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The Joint Research Centre (JRC) is the European Commission's science and knowledge service which employs scientists to carry out research in order to provide independent scientific advice and support to EU policy.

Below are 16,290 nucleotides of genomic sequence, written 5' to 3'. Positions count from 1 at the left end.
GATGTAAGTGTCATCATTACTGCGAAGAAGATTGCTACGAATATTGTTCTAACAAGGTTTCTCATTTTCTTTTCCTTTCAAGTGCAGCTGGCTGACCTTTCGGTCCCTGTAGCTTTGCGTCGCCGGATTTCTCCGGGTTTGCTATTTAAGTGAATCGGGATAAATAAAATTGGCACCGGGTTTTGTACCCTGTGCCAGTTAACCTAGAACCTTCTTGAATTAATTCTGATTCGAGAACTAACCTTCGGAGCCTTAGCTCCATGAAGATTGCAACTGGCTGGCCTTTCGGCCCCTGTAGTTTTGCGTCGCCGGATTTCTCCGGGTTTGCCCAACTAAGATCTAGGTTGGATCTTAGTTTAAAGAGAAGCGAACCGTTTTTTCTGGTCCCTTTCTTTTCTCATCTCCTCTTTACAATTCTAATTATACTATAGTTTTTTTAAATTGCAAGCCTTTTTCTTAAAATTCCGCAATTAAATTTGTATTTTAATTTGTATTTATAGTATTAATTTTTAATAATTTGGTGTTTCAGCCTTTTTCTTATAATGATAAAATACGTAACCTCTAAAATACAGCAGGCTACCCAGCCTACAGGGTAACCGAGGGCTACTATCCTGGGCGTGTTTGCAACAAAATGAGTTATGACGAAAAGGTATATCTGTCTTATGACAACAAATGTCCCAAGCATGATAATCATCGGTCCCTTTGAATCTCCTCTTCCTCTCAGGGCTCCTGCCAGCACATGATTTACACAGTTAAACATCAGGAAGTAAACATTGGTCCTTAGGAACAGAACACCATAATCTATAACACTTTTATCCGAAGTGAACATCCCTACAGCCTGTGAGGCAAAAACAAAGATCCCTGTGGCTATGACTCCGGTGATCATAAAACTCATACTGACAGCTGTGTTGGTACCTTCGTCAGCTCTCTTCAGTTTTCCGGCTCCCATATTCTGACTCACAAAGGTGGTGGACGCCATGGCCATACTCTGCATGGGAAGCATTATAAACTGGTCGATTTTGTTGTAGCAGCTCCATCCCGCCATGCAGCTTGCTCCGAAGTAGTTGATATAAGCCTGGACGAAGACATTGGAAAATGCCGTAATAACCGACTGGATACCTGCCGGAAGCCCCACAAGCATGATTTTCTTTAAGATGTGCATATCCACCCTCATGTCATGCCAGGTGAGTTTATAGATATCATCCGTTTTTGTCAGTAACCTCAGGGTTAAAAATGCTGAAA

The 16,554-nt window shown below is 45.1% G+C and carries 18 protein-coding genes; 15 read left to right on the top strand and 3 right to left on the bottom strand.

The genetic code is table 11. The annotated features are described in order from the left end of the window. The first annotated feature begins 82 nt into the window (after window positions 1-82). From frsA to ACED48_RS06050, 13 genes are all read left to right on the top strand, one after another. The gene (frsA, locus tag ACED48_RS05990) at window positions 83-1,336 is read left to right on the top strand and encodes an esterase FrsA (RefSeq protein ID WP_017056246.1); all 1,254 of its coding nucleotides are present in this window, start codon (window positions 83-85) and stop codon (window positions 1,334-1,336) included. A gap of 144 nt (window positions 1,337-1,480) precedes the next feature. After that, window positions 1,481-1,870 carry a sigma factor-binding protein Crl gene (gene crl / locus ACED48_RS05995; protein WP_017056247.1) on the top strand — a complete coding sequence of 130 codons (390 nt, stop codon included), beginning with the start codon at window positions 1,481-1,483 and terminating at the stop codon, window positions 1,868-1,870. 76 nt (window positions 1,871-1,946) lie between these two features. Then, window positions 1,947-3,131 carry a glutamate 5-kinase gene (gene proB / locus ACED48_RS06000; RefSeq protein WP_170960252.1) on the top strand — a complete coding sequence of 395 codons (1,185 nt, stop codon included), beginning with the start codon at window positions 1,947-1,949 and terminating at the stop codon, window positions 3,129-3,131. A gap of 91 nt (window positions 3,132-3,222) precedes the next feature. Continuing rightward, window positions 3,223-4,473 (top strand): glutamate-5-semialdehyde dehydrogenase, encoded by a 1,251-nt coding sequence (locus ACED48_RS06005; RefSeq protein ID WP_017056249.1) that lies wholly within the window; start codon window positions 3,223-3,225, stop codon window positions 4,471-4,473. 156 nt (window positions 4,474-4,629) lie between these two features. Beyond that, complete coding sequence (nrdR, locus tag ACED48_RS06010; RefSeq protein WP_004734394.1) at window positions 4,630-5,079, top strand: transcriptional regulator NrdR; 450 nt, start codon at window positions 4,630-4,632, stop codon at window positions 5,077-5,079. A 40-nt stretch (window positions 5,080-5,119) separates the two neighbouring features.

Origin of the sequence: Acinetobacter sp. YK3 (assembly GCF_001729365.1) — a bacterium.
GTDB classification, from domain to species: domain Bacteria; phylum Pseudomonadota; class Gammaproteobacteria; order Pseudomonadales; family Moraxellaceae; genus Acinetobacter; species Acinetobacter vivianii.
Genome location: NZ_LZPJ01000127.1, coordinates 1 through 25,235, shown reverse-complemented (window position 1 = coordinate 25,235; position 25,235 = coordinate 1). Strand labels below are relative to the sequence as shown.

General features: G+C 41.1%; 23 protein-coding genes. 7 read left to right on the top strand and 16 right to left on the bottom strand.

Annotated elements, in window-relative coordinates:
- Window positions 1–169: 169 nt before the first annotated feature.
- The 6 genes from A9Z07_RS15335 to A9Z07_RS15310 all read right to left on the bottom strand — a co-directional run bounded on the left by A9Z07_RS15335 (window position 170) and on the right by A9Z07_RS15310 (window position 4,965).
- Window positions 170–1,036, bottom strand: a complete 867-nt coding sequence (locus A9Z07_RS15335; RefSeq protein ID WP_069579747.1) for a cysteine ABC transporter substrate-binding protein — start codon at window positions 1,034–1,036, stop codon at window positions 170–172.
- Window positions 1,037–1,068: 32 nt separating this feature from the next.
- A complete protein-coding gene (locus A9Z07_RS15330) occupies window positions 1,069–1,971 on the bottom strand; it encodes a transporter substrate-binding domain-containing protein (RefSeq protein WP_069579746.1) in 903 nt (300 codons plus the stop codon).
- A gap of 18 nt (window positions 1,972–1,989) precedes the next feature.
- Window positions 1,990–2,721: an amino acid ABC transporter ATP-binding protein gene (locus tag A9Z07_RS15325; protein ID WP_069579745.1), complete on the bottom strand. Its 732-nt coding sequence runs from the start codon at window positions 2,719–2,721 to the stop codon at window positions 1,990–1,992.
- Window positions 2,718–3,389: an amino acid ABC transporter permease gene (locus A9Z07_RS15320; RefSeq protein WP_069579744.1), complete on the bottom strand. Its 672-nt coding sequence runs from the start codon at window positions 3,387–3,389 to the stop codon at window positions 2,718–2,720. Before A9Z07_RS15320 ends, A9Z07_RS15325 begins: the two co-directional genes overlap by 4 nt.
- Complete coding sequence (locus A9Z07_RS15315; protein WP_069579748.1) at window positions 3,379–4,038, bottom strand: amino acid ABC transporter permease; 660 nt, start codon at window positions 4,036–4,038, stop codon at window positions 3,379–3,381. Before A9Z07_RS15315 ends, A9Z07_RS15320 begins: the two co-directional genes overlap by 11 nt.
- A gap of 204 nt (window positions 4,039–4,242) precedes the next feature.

The Atlas shows, for selected cities, the likely effects of the implementation of “Traffic Policies” intended to reduce urban NO2 concentrations. As NO2 pollution in urban areas is mainly caused by traffic, the analysis focuses on assessing the relative contribution to the NO2 concentration in ambient air from different types of vehicles. The results, obtained for a selected number of cities in Europe show that, depending on the size of the selected “Inner Area” (by this name, we mean the area over which traffic measures are applied), one could reduce on average up to 40% the NO2 urban background concentrations. Of this average reduction, roughly 15% is linked to passenger diesel cars, 13% to trucks and 6% to vans (mostly diesel); while the remaining share is associated to other type of vehicles (buses, gasoline cars, etc…). This Atlas provides a first indication of the relative effectiveness of mobility policies aimed at reducing urban NO2 pollution concentrations in European cities. However, considering the specific assumptions in the applied approach, as on traffic flows, fleet composition, emission factors, size of the “Inner Area”, etc…, the results may not be as accurate as they would be when using detailed local data. The SHERPA-City methodology and tool applied in this Atlas can be used by local authorities to assess a broad range of air quality measures, including technological (e.g. fleet renewal, new technologies) and soft measures (i.e. promotion of walking and cycling). Such measures can be assessed alone or in combination.